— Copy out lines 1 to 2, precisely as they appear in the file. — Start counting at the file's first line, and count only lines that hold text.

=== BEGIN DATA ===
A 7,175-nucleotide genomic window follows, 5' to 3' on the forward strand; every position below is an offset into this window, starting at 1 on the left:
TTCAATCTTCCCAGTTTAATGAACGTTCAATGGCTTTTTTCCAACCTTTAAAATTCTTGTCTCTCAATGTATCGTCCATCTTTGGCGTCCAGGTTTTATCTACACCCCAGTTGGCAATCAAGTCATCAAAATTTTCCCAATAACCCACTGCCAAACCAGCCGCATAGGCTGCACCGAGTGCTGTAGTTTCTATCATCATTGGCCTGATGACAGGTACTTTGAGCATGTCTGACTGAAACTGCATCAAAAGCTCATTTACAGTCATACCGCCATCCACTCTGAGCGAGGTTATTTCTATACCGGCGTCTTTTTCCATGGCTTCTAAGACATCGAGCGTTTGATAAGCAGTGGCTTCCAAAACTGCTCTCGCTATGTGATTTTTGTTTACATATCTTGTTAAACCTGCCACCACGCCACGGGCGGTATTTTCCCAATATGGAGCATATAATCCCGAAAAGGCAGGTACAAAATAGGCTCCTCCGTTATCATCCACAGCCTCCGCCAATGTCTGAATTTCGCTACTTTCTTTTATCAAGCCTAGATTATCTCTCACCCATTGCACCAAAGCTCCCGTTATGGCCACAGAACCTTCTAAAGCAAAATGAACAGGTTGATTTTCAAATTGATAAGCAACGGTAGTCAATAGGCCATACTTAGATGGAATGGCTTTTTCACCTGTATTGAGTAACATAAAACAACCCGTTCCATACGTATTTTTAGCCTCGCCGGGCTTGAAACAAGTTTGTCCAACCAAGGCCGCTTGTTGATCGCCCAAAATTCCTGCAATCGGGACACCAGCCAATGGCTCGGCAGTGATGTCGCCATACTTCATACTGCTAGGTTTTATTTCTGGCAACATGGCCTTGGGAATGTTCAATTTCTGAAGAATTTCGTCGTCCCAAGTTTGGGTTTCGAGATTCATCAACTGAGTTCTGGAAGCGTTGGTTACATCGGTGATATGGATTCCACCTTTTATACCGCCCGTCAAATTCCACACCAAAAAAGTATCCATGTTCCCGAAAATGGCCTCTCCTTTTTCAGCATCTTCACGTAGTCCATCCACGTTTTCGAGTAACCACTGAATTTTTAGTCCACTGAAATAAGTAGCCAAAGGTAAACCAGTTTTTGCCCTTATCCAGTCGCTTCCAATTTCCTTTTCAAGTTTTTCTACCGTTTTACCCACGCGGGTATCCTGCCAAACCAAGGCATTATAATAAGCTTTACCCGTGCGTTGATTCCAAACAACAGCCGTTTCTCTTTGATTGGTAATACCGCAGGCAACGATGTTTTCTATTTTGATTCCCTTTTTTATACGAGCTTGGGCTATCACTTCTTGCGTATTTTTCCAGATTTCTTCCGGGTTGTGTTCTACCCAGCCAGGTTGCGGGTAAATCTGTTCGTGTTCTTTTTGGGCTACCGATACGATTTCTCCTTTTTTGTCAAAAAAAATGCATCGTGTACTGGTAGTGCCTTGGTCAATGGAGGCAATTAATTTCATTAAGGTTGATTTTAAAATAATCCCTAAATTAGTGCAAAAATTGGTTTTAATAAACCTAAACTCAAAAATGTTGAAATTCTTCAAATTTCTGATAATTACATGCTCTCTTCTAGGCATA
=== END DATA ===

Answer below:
A 7,175-nucleotide genomic window follows, 5' to 3' on the forward strand; every position below is an offset into this window, starting at 1 on the left:
TTCAATCTTCCCAGTTTAATGAACGTTCAATGGCTTTTTTCCAACCTTTAAAATTCTTGTCTCTCAATGTATCGTCCATCTTTGGCGTCCAGGTTTTATCTACACCCCAGTTGGCAATCAAGTCATCAAAATTTTCCCAATAACCCACTGCCAAACCAGCCGCATAGGCTGCACCGAGTGCTGTAGTTTCTATCATCATTGGCCTGATGACAGGTACTTTGAGCATGTCTGACTGAAACTGCATCAAAAGCTCATTTACAGTCATACCGCCATCCACTCTGAGCGAGGTTATTTCTATACCGGCGTCTTTTTCCATGGCTTCTAAGACATCGAGCGTTTGATAAGCAGTGGCTTCCAAAACTGCTCTCGCTATGTGATTTTTGTTTACATATCTTGTTAAACCTGCCACCACGCCACGGGCGGTATTTTCCCAATATGGAGCATATAATCCCGAAAAGGCAGGTACAAAATAGGCTCCTCCGTTATCATCCACAGCCTCCGCCAATGTCTGAATTTCGCTACTTTCTTTTATCAAGCCTAGATTATCTCTCACCCATTGCACCAAAGCTCCCGTTATGGCCACAGAACCTTCTAAAGCAAAATGAACAGGTTGATTTTCAAATTGATAAGCAACGGTAGTCAATAGGCCATACTTAGATGGAATGGCTTTTTCACCTGTATTGAGTAACATAAAACAACCCGTTCCATACGTATTTTTAGCCTCGCCGGGCTTGAAACAAGTTTGTCCAACCAAGGCCGCTTGTTGATCGCCCAAAATTCCTGCAATCGGGACACCAGCCAATGGCTCGGCAGTGATGTCGCCATACTTCATACTGCTAGGTTTTATTTCTGGCAACATGGCCTTGGGAATGTTCAATTTCTGAAGAATTTCGTCGTCCCAAGTTTGGGTTTCGAGATTCATCAACTGAGTTCTGGAAGCGTTGGTTACATCGGTGATATGGATTCCACCTTTTATACCGCCCGTCAAATTCCACACCAAAAAAGTATCCATGTTCCCGAAAATGGCCTCTCCTTTTTCAGCATCTTCACGTAGTCCATCCACGTTTTCGAGTAACCACTGAATTTTTAGTCCACTGAAATAAGTAGCCAAAGGTAAACCAGTTTTTGCCCTTATCCAGTCGCTTCCAATTTCCTTTTCAAGTTTTTCTACCGTTTTACCCACGCGGGTATCCTGCCAAACCAAGGCATTATAATAAGCTTTACCCGTGCGTTGATTCCAAACAACAGCCGTTTCTCTTTGATTGGTAATACCGCAGGCAACGATGTTTTCTATTTTGATTCCCTTTTTTATACGAGCTTGGGCTATCACTTCTTGCGTATTTTTCCAGATTTCTTCCGGGTTGTGTTCTACCCAGCCAGGTTGCGGGTAAATCTGTTCGTGTTCTTTTTGGGCTACCGATACGATTTCTCCTTTTTTGTCAAAAAAAATGCATCGTGTACTGGTAGTGCCTTGGTCAATGGAGGCAATTAATTTCATTAAGGTTGATTTTAAAATAATCCCTAAATTAGTGCAAAAATTGGTTTTAATAAACCTAAACTCAAAAATGTTGAAATTCTTCAAATTTCTGATAATTACATGCTCTCTTCTAGGCATA